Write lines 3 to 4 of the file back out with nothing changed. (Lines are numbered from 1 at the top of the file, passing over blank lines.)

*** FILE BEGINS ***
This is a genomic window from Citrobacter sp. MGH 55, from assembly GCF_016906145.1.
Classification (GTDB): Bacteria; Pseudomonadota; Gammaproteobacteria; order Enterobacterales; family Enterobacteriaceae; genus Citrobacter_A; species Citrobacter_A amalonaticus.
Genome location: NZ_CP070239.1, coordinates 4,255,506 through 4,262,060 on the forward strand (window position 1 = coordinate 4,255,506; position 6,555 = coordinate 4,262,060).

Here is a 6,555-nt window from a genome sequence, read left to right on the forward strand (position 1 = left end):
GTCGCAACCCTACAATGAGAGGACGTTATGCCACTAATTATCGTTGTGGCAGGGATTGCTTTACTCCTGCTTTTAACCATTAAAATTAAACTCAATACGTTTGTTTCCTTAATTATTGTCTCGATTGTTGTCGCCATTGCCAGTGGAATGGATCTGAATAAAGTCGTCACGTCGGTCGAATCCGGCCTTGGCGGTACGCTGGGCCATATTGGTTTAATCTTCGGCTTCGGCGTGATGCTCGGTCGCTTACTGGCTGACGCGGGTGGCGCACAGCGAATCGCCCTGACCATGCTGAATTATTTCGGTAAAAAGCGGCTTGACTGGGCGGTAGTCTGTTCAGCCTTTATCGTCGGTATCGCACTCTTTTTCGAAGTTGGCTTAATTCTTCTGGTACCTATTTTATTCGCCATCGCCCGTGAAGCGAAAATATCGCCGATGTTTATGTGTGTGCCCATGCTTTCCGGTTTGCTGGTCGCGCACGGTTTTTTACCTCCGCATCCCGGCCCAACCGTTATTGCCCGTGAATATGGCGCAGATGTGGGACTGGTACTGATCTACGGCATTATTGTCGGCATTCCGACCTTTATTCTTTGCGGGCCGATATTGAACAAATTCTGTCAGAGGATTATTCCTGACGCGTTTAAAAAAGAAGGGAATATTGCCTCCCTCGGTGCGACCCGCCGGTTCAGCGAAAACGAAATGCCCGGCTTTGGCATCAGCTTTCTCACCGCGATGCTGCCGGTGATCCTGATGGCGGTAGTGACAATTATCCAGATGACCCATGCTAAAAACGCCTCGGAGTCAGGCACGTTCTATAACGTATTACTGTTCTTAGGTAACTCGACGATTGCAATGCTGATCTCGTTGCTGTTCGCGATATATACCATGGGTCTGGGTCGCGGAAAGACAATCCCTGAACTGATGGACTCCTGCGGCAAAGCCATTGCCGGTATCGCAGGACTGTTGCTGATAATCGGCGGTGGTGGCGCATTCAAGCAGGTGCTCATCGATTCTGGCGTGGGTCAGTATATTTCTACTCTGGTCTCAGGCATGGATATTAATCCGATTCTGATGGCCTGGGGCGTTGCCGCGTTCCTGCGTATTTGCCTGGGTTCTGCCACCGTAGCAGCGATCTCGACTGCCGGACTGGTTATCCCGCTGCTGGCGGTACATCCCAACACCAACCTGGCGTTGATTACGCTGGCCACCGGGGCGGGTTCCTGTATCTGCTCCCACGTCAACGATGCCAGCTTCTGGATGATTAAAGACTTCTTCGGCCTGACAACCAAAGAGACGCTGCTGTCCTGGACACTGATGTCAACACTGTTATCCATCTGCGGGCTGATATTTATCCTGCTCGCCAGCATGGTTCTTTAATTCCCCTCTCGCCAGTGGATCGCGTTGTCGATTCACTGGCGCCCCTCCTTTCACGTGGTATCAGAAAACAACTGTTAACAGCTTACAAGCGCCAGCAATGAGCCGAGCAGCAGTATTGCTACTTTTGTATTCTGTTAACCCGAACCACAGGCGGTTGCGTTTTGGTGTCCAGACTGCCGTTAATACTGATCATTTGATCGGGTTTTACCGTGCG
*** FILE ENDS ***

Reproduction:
Genome location: NZ_CP070239.1, coordinates 4,255,506 through 4,262,060 on the forward strand (window position 1 = coordinate 4,255,506; position 6,555 = coordinate 4,262,060).

Here is a 6,555-nt window from a genome sequence, read left to right on the forward strand (position 1 = left end):